So no, as someone who has watched (and exposed) it all, I can't say that I posses any more capacity for shock when it comes to NOM and its increasingly over-the-top tactics. But I can say that as long as this organization is coming after my family and my marriage, I will do everything in my power to stop the NOM misfortune from spreading, hurting, and dividing this great nation more than it already has.
And if my pushback means I'm "coming after" the NOM agenda, then I challenge NOM staffers to ask themselves: What "came before" to make me care about NOM's shenanigans? Because let's get real here: we equality activists aren't doing this stuff because it's just so darn fun!
Another state's GOP, another attempt to make 'moderate' a bad word
Not content with simply ensuring the New York GOP is filled only with anti-equality conservatives, NOM is now targeting the Live Free or Die State with newspaper ads that list all of the GOP legislators who voted against repealing marriage. NOM then uses that same ad space to pinpoint "faithful candidates" who might be willing to run against the eighty-seven Republicans who saw no need to strip New Hampshire's same-sex couples of their hard fought and deserved rights.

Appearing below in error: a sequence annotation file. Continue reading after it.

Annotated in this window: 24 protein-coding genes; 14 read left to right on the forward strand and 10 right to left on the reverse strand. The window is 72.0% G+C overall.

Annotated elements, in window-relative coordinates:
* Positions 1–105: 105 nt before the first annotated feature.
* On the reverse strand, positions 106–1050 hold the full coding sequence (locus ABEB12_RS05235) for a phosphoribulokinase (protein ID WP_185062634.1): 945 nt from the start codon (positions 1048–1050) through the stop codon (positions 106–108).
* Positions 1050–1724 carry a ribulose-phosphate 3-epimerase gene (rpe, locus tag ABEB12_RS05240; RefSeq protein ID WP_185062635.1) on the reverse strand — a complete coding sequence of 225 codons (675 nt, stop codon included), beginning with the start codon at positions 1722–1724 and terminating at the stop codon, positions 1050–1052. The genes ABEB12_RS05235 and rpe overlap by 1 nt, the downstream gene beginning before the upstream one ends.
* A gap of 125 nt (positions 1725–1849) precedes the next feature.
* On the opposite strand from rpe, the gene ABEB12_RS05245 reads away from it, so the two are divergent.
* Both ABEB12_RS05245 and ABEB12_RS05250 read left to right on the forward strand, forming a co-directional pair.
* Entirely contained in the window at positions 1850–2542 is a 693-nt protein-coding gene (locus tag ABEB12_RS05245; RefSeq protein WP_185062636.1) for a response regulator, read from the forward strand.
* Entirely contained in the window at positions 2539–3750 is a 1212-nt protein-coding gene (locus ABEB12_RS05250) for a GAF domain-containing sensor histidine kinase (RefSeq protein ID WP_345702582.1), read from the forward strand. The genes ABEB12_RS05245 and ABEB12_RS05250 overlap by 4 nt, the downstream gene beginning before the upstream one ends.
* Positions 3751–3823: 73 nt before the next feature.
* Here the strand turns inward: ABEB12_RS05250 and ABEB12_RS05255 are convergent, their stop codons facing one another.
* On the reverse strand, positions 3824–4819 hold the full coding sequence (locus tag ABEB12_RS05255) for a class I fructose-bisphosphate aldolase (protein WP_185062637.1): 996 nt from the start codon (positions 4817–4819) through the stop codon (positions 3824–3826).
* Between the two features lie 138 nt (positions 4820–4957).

Interestingly, NOM personalities have been bragging for the past couple of years about how they were instrumental in changing the makeup of the legislature so that it was now friendly to the NOM view. Since 2009, NOM's been aggressive in NH, honing in on a micro level with a long game strategy that we were all told would pay off for them in 2012 with a legislative voting repealing marriage equality. And yet instead, the payoff was a crushing defeat for NOM and a fabulous, message-sending win for those of us who value equality in NH and worldwide. So I really have to wonder why anyone, even among the ardently anti-equality crowd, should trust that this organization has any ability to make a difference in 2012 and beyond? I mean, seriously—in what alternate universe does NOM still hold any cards? Because they certainly no longer hold any in the universe that we commonly call New Hampshire!
But like all paper tigers, NOM must keep up the illusion of power. That's what these new ads are: an illusion.
NOM's 'Dump' = organizational landfill
NOM also doesn't hold any sway when it comes to Starbucks. Forget just the petitions themselves, a marker where NOM's "Dump Starbucks" effort is still outpaced by over 600,000 votes. The more damning evidence is the stock price, which has risen in a MAJOR way in the days since the NOM boycott officially began:
NOM is planning to go international with the effort in a last ditch move to save their laughable failure. "Great, our sales are slightly sluggish in the Republic of Chad," said the Starbucks executive who resides in my mind.